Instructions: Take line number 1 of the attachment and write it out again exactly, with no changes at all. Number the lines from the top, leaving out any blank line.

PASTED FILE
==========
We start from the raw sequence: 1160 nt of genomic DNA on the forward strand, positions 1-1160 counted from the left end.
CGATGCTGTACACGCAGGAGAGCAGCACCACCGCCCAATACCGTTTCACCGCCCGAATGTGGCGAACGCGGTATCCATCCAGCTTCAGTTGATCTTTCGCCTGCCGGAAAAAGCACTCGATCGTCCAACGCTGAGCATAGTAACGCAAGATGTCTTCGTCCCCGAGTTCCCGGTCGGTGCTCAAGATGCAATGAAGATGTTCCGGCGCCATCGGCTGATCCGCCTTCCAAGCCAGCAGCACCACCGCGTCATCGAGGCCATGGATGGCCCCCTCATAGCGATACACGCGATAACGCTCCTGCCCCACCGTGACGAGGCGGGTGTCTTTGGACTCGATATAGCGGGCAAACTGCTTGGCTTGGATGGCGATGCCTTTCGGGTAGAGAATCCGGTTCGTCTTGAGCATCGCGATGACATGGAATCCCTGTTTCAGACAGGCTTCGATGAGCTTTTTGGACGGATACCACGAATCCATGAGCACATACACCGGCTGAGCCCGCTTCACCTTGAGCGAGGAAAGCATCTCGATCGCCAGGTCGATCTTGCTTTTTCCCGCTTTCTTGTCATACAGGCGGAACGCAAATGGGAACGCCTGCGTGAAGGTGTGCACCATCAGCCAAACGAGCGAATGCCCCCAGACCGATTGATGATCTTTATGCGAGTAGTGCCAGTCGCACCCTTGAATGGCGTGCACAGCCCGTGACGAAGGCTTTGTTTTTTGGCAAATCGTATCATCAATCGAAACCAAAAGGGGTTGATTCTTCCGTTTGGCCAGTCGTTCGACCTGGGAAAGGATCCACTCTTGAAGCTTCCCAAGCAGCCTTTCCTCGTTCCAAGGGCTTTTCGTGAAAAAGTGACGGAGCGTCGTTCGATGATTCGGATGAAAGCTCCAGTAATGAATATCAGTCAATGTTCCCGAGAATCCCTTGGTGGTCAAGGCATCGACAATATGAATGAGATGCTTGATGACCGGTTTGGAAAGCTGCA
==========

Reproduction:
We start from the raw sequence: 1160 nt of genomic DNA on the forward strand, positions 1-1160 counted from the left end.